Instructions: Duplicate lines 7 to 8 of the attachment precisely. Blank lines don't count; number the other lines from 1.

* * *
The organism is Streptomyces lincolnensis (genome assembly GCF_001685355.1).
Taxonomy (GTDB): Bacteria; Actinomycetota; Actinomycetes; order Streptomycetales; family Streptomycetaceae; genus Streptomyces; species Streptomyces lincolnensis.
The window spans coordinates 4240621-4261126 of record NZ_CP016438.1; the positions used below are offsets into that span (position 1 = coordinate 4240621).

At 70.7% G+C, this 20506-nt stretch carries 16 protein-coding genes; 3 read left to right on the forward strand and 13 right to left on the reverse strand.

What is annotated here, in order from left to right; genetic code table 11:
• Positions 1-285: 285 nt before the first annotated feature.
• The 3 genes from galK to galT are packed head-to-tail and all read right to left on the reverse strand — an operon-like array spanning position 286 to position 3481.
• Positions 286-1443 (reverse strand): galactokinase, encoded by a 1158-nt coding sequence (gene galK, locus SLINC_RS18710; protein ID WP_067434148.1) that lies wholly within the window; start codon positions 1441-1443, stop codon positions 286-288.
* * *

• The 3 genes from galK to galT are packed head-to-tail and all read right to left on the reverse strand — an operon-like array spanning position 286 to position 3481.
• Positions 286-1443 (reverse strand): galactokinase, encoded by a 1158-nt coding sequence (gene galK, locus SLINC_RS18710; protein ID WP_067434148.1) that lies wholly within the window; start codon positions 1441-1443, stop codon positions 286-288.